“Actresses can get outrageously precious about the way they look. That’s not what life’s about. If you starve yourself to the point where your brain cells shrivel, you will never do good work. And if you’re overly conscious of your arms flapping in the wind, how can you look the other actor in the eye to respond to them?”

“I don’t have a sense of entitlement or that I deserve this. You’d be surprised at the lack of competition between nominees – I think a lot of it’s imposed from the outside. Can I have my champagne now?”

“I feel like I’ve been marinated in Australian theatre.”

“If I had my way, if I was lucky enough, if I could be on the brink my entire life – that great sense of expectation and excitement without the disappointment – that would be the perfect state.”

“I had never done anything with blue screen before, or prosthetics, or anything like that. Lord of the Rings was like stepping into a videogame for me. It was another world completely. But, to be honest, I basically did it so that I could have the ears. I thought they would really work with my bare head. Working with Martin Scorsese was an absolute minute-by-minute education without him ever being grandiose about it.”

“I certainly think that when I flick through all the magazines at the hairdresser’s I like to see and am drawn to images that have an intelligence and mind at work behind them.”

“I finally had a honeymoon with my husband in Italy.”

“There’s this sense that of course you want to be famous. When you’re a performer, of course you want an audience, but it’s very, very different from courting fame.”

On her first Oscar loss in 1999
“Sometimes I think it’s so good not to win those things. And, anyway, who wants to peak when they’re 28?”

From an interview promoting Hanna (2011)
“I’m a horrible person. And it’s just coming out in my work”.

“Of course one worries about getting older – we’re all fearful of death, let’s not kid ourselves. I’m simply not panicking as my laugh lines grow deeper. Who wants a face with no history, no sense of humor?”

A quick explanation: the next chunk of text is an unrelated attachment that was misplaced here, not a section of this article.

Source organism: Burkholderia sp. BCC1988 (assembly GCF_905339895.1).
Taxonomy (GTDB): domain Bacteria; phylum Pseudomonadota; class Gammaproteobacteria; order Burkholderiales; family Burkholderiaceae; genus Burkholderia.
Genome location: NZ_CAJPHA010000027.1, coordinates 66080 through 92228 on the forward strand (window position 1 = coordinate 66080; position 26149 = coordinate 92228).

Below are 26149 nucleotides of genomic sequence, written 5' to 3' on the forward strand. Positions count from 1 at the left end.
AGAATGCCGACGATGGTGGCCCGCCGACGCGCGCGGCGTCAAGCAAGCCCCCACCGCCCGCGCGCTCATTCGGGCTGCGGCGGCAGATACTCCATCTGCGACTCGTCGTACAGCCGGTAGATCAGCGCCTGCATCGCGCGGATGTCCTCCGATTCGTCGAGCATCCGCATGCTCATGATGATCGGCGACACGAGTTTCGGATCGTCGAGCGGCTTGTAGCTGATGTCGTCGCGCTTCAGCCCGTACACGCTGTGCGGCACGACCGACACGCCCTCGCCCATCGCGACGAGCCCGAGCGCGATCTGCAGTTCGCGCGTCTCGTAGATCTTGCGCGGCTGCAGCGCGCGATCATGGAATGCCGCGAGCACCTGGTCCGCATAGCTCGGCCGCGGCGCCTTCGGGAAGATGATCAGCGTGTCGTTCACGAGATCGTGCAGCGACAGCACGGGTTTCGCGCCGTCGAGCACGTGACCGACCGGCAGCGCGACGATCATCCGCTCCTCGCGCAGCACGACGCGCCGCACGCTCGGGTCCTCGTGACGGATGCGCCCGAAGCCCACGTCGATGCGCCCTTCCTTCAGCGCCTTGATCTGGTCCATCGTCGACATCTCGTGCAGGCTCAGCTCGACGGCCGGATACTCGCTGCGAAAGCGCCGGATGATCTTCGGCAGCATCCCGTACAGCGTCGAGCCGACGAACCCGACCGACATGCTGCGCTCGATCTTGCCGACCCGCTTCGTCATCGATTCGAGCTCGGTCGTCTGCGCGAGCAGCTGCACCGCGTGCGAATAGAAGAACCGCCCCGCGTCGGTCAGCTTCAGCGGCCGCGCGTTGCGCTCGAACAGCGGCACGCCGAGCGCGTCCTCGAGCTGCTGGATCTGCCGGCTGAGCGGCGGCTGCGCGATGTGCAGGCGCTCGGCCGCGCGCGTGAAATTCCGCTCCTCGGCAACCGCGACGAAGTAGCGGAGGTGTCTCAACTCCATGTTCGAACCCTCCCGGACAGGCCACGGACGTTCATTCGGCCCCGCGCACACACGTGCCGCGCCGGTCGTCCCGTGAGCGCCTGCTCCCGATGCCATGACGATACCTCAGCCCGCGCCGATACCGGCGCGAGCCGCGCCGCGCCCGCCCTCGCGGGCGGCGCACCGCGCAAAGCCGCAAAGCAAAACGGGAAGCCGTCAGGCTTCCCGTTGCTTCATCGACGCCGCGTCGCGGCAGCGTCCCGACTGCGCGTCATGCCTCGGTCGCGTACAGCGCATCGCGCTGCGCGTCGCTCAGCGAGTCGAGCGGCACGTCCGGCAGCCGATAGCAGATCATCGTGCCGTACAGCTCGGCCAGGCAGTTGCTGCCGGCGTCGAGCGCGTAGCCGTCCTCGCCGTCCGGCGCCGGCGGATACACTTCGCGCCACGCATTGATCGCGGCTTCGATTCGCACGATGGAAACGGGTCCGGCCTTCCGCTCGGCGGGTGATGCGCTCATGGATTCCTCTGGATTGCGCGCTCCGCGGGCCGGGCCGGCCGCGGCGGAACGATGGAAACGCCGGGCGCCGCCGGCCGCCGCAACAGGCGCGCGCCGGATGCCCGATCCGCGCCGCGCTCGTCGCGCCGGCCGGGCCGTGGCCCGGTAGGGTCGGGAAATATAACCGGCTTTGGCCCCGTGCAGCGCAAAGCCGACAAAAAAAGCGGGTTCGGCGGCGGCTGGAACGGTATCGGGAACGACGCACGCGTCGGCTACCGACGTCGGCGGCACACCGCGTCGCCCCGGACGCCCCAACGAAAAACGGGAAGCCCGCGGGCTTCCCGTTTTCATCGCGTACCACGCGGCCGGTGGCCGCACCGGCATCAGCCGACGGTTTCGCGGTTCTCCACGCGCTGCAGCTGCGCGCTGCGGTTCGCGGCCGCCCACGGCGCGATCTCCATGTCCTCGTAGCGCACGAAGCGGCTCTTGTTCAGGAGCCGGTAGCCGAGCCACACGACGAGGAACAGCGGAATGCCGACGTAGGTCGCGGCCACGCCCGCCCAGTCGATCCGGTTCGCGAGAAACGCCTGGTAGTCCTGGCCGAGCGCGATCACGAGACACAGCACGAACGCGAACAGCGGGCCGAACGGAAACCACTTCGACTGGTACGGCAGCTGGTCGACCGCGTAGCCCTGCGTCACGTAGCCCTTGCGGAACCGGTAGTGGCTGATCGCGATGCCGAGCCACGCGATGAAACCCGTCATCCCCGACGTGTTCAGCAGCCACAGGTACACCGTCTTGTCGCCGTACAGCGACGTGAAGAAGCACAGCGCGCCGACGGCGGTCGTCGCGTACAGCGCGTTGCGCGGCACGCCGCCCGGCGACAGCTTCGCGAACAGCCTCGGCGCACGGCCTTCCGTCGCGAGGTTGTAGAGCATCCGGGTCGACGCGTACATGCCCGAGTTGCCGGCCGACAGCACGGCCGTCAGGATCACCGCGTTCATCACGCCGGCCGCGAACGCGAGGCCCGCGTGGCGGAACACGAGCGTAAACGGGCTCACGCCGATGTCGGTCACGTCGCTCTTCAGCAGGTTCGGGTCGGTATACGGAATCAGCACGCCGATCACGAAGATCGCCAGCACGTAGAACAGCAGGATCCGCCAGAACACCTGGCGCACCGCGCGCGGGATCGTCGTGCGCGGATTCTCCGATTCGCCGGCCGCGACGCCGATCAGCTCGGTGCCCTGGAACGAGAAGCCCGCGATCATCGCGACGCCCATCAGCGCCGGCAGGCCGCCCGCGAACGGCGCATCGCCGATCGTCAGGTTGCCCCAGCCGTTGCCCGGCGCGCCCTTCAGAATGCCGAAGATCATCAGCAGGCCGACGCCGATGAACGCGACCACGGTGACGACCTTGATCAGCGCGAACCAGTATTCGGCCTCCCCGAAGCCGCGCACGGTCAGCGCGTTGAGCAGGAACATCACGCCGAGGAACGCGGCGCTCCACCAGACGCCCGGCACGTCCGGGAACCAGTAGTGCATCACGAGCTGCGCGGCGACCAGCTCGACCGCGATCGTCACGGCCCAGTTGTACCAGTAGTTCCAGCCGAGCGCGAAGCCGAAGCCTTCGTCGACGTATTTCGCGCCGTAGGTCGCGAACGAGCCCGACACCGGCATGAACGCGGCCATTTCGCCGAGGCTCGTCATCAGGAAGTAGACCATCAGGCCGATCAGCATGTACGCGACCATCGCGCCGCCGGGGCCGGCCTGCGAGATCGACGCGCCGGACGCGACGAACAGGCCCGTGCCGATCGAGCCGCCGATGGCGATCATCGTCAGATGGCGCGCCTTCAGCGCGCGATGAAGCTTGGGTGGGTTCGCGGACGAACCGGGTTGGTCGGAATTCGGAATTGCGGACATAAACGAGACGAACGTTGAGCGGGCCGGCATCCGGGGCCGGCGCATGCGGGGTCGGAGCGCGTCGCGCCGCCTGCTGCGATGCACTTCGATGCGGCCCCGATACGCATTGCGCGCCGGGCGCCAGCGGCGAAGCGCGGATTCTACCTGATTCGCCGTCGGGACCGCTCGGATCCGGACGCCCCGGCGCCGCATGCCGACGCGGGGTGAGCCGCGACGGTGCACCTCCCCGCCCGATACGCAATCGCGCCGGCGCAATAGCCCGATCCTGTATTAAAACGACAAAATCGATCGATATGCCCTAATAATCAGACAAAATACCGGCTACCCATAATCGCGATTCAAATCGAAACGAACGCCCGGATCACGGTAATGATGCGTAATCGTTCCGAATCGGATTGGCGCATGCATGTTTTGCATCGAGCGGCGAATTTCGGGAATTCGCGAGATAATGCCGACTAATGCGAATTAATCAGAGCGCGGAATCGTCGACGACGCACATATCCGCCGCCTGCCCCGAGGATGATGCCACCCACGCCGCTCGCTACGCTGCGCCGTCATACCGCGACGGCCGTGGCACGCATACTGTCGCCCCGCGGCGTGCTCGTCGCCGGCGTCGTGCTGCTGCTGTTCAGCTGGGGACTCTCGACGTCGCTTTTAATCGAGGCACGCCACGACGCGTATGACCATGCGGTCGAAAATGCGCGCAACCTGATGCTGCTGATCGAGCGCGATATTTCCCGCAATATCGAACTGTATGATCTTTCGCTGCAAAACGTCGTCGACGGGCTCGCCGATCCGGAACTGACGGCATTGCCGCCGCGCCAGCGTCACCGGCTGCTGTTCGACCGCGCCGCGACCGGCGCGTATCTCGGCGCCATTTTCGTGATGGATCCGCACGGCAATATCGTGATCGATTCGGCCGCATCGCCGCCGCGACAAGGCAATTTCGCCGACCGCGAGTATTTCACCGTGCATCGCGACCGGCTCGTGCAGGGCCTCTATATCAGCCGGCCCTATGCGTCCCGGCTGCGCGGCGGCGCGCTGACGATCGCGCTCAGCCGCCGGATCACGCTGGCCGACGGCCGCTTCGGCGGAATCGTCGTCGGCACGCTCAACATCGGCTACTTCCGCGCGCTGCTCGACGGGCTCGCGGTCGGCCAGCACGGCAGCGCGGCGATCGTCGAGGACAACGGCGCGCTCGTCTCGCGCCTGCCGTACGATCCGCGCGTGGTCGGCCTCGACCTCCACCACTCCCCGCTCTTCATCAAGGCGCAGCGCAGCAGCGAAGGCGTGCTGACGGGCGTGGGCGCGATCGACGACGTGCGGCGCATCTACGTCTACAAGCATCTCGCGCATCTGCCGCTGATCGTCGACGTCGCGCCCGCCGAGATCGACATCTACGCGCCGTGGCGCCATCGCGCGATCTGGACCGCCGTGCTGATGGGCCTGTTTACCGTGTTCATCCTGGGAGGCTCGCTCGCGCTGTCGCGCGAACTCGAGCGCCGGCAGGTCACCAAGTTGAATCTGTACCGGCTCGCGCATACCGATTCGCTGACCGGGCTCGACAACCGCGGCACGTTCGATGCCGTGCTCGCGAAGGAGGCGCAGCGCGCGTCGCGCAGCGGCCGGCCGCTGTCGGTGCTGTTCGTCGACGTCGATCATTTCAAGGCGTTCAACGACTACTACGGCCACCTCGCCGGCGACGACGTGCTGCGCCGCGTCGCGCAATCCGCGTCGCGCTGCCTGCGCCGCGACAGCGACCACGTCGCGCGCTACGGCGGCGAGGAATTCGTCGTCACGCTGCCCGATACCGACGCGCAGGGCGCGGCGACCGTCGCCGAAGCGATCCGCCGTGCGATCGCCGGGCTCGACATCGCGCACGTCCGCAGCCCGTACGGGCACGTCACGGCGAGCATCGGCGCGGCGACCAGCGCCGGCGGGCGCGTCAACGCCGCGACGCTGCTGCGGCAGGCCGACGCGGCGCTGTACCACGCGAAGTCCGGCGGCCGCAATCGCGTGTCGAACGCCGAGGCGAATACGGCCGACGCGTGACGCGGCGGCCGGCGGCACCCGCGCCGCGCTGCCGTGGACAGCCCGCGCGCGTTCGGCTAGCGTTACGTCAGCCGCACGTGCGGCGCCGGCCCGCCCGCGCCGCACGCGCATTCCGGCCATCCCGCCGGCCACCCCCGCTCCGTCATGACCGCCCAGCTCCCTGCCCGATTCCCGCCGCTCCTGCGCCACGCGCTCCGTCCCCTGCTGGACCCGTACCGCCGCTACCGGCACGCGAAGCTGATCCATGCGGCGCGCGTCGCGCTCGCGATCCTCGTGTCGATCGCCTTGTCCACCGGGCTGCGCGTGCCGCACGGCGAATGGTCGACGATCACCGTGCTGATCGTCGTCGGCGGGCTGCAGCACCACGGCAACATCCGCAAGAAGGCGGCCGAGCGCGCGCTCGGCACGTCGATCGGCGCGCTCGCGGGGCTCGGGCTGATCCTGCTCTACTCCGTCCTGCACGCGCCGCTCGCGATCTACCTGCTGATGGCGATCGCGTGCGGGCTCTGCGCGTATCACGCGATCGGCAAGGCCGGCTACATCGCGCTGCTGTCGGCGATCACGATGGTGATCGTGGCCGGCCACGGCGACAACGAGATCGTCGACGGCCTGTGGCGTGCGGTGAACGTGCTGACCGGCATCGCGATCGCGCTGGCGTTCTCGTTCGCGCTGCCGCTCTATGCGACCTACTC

If its true that she loves horror films
That’s definitely true! It was before my father died, so I can’t attribute it to an obsession with death. When I was seven, I loved those old Sherlock Holmes movies with Basil Rathbone. The Scarlet Claw was one of my faves. And I loved all the Halloween‘s and that film about the haunted house… Burnt Offerings, with Oliver Reed. Every birthday party was a slumber party and we’d watch horror films.

“I live my life parallel with my work, and they are both equally important. I’m always amazed how much people talk about celebrity and fame. I don’t understand the attraction.”

“The more you do it, the more you learn to concentrate, as a child does, incredibly intensively and then you sort of have to relax. I remember the first film I did, the lead actor would in between scenes be reading a newspaper or sleeping and I’d think, ‘How can you do that?'”

“I think that’s what I love about my life. There’s no maniacal master plan. It’s just unfolding before me.”

“I’m one of those strange beasts who really likes a corset.”

“If I had my way, if I was lucky enough, if I could be on the brink my entire life – that great sense of expectation and excitement without the disappointment – that would be the perfect state.”

On doing many accents
“It’s part of my job. You can’t play Veronica Guerin [puts on heavy Strine] sounding like this. It just wouldn’t wash. But what I find fascinating about doing an accent – unless it’s a farce – is that it’s not slapped on.”

“It’s not just women on film, 18-year-old girls feel pressure to do preventative injecting (botox). I see someone’s face, someone’s body who’d had children and I think they’re the song lines of your experience, and why would you want to eradicate that? I look at people sort of entombing themselves and all you see is their little pin holes of terror… and you think, just live your life, death is not going to be any easier just because your face can’t move.”

“You know, when you see yourself on a big screen, I tend to watch from behind my hands. There is absolutely the regret. You always get that at the end of every project. That’s what’s great about theater: at least every night you get the chance to go out and re-offend. I’m endlessly disappointed, which is what propels me into the next project, probably, not to repair the damage but to kind of hopefully keep developing. Otherwise there’s no reason to keep doing it, is there?”

“If you know you are going to fail, then fail gloriously.”

“It was only when I realized how actors have the power to move people that I decided to pursue acting as a career.”

“It’s important to travel and move and have a continual set of experiences so you’ve got more to feed back into your work. For me, it’s a natural thing.”

“Look, it’s one of the great mysteries of the world, I cannot answer that question. I think I’m vaguely blonde. To be perfectly frank, I don’t know.”

“Violence and racism are bad. Whenever they occur they are to be condemned and we should not turn a blind eye to them.”

“You can’t be trying to make a film that pleases all people, you know, so it’s not a concern of mine.”

“You know you’ve made it when you’ve been moulded in miniature plastic. But you know what children do with Barbie dolls – it’s a bit scary, actually.”

“When asked if she has ever appeared in Neighbours (1985): ‘Absolutely not. I’m an actress.'”